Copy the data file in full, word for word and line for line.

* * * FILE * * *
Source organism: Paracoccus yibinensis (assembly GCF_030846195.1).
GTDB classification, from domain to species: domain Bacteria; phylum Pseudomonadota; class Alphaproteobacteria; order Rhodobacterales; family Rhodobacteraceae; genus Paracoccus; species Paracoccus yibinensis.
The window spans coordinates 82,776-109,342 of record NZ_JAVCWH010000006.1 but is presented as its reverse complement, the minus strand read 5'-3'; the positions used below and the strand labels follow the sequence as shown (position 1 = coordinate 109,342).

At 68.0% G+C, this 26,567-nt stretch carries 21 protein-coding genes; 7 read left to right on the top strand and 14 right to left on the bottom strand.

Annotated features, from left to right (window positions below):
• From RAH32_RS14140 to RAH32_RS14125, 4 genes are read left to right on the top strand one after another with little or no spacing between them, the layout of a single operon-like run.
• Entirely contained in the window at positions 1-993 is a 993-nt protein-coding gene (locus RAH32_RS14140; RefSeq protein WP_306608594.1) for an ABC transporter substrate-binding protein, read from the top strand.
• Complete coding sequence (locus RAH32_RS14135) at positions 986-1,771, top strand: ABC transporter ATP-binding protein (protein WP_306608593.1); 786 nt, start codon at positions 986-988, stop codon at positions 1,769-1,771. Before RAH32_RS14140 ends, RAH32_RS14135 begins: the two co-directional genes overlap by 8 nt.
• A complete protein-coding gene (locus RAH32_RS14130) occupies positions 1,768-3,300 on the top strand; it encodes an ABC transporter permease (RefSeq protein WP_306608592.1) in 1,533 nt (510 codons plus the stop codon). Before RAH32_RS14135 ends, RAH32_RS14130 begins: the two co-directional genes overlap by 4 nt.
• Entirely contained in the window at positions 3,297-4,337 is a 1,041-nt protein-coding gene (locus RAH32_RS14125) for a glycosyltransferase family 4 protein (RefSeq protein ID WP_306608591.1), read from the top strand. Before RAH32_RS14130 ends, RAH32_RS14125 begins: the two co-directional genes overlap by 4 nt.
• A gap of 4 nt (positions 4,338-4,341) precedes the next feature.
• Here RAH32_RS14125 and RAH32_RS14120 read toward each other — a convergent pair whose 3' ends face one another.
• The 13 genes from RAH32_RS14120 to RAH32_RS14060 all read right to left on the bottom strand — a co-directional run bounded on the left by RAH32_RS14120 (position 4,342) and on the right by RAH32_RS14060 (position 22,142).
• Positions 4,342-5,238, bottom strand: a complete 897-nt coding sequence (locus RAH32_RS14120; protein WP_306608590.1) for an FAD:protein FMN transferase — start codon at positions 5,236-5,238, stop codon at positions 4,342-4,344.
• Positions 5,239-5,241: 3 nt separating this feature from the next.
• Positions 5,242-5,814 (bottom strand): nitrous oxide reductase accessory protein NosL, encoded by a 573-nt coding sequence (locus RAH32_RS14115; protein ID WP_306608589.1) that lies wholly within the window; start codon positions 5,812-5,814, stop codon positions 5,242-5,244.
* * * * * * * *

Source organism: Paracoccus yibinensis (assembly GCF_030846195.1).
GTDB classification, from domain to species: domain Bacteria; phylum Pseudomonadota; class Alphaproteobacteria; order Rhodobacterales; family Rhodobacteraceae; genus Paracoccus; species Paracoccus yibinensis.
The window spans coordinates 82,776-109,342 of record NZ_JAVCWH010000006.1 but is presented as its reverse complement, the minus strand read 5'-3'; the positions used below and the strand labels follow the sequence as shown (position 1 = coordinate 109,342).

At 68.0% G+C, this 26,567-nt stretch carries 21 protein-coding genes; 7 read left to right on the top strand and 14 right to left on the bottom strand.

Annotated features, from left to right (window positions below):
• From RAH32_RS14140 to RAH32_RS14125, 4 genes are read left to right on the top strand one after another with little or no spacing between them, the layout of a single operon-like run.
• Entirely contained in the window at positions 1-993 is a 993-nt protein-coding gene (locus RAH32_RS14140; RefSeq protein WP_306608594.1) for an ABC transporter substrate-binding protein, read from the top strand.
• Complete coding sequence (locus RAH32_RS14135) at positions 986-1,771, top strand: ABC transporter ATP-binding protein (protein WP_306608593.1); 786 nt, start codon at positions 986-988, stop codon at positions 1,769-1,771. Before RAH32_RS14140 ends, RAH32_RS14135 begins: the two co-directional genes overlap by 8 nt.
• A complete protein-coding gene (locus RAH32_RS14130) occupies positions 1,768-3,300 on the top strand; it encodes an ABC transporter permease (RefSeq protein WP_306608592.1) in 1,533 nt (510 codons plus the stop codon). Before RAH32_RS14135 ends, RAH32_RS14130 begins: the two co-directional genes overlap by 4 nt.
• Entirely contained in the window at positions 3,297-4,337 is a 1,041-nt protein-coding gene (locus RAH32_RS14125) for a glycosyltransferase family 4 protein (RefSeq protein ID WP_306608591.1), read from the top strand. Before RAH32_RS14130 ends, RAH32_RS14125 begins: the two co-directional genes overlap by 4 nt.
• A gap of 4 nt (positions 4,338-4,341) precedes the next feature.
• Here RAH32_RS14125 and RAH32_RS14120 read toward each other — a convergent pair whose 3' ends face one another.
• The 13 genes from RAH32_RS14120 to RAH32_RS14060 all read right to left on the bottom strand — a co-directional run bounded on the left by RAH32_RS14120 (position 4,342) and on the right by RAH32_RS14060 (position 22,142).
• Positions 4,342-5,238, bottom strand: a complete 897-nt coding sequence (locus RAH32_RS14120; protein WP_306608590.1) for an FAD:protein FMN transferase — start codon at positions 5,236-5,238, stop codon at positions 4,342-4,344.
• Positions 5,239-5,241: 3 nt separating this feature from the next.
• Positions 5,242-5,814 (bottom strand): nitrous oxide reductase accessory protein NosL, encoded by a 573-nt coding sequence (locus RAH32_RS14115; protein ID WP_306608589.1) that lies wholly within the window; start codon positions 5,812-5,814, stop codon positions 5,242-5,244.